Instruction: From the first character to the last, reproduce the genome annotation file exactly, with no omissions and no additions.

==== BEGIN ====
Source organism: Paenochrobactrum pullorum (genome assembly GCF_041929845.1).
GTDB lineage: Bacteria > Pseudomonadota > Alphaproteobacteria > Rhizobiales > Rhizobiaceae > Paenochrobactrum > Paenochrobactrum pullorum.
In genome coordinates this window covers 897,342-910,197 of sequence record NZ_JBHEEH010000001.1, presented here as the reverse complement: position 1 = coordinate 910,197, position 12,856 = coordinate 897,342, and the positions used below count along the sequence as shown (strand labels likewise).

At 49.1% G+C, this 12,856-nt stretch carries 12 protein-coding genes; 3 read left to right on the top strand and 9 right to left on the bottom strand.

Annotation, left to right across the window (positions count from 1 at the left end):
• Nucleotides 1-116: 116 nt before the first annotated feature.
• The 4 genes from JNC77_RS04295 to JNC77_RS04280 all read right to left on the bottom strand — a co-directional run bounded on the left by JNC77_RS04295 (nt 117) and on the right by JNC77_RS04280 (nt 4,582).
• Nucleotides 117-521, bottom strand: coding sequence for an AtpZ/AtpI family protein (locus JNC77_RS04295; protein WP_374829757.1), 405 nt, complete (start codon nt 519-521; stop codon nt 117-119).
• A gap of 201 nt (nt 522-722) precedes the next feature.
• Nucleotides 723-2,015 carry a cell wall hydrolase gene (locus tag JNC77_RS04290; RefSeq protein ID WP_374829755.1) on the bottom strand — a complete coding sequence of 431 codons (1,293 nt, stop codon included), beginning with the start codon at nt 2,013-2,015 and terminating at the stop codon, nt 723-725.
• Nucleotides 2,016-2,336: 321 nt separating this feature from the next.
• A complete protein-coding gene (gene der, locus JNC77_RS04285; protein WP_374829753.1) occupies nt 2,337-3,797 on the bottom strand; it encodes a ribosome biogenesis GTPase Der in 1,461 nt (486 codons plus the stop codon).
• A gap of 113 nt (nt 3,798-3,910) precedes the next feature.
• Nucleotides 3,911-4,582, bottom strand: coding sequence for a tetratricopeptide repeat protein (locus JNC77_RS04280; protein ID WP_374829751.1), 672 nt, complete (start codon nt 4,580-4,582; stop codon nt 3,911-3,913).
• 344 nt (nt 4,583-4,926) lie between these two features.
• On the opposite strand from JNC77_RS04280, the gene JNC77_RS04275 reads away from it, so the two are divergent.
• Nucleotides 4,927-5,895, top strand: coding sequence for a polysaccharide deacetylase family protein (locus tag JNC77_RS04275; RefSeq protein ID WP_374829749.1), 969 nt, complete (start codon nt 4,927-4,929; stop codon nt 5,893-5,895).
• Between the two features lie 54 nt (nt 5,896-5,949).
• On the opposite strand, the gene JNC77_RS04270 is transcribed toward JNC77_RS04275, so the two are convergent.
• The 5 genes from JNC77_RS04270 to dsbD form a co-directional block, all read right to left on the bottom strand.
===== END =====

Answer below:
Source organism: Paenochrobactrum pullorum (genome assembly GCF_041929845.1).
GTDB lineage: Bacteria > Pseudomonadota > Alphaproteobacteria > Rhizobiales > Rhizobiaceae > Paenochrobactrum > Paenochrobactrum pullorum.
In genome coordinates this window covers 897,342-910,197 of sequence record NZ_JBHEEH010000001.1, presented here as the reverse complement: position 1 = coordinate 910,197, position 12,856 = coordinate 897,342, and the positions used below count along the sequence as shown (strand labels likewise).

At 49.1% G+C, this 12,856-nt stretch carries 12 protein-coding genes; 3 read left to right on the top strand and 9 right to left on the bottom strand.

Annotation, left to right across the window (positions count from 1 at the left end):
• Nucleotides 1-116: 116 nt before the first annotated feature.
• The 4 genes from JNC77_RS04295 to JNC77_RS04280 all read right to left on the bottom strand — a co-directional run bounded on the left by JNC77_RS04295 (nt 117) and on the right by JNC77_RS04280 (nt 4,582).
• Nucleotides 117-521, bottom strand: coding sequence for an AtpZ/AtpI family protein (locus JNC77_RS04295; protein WP_374829757.1), 405 nt, complete (start codon nt 519-521; stop codon nt 117-119).
• A gap of 201 nt (nt 522-722) precedes the next feature.
• Nucleotides 723-2,015 carry a cell wall hydrolase gene (locus tag JNC77_RS04290; RefSeq protein ID WP_374829755.1) on the bottom strand — a complete coding sequence of 431 codons (1,293 nt, stop codon included), beginning with the start codon at nt 2,013-2,015 and terminating at the stop codon, nt 723-725.
• Nucleotides 2,016-2,336: 321 nt separating this feature from the next.
• A complete protein-coding gene (gene der, locus JNC77_RS04285; protein WP_374829753.1) occupies nt 2,337-3,797 on the bottom strand; it encodes a ribosome biogenesis GTPase Der in 1,461 nt (486 codons plus the stop codon).
• A gap of 113 nt (nt 3,798-3,910) precedes the next feature.
• Nucleotides 3,911-4,582, bottom strand: coding sequence for a tetratricopeptide repeat protein (locus JNC77_RS04280; protein ID WP_374829751.1), 672 nt, complete (start codon nt 4,580-4,582; stop codon nt 3,911-3,913).
• 344 nt (nt 4,583-4,926) lie between these two features.
• On the opposite strand from JNC77_RS04280, the gene JNC77_RS04275 reads away from it, so the two are divergent.
• Nucleotides 4,927-5,895, top strand: coding sequence for a polysaccharide deacetylase family protein (locus tag JNC77_RS04275; RefSeq protein ID WP_374829749.1), 969 nt, complete (start codon nt 4,927-4,929; stop codon nt 5,893-5,895).
• Between the two features lie 54 nt (nt 5,896-5,949).
• On the opposite strand, the gene JNC77_RS04270 is transcribed toward JNC77_RS04275, so the two are convergent.
• The 5 genes from JNC77_RS04270 to dsbD form a co-directional block, all read right to left on the bottom strand.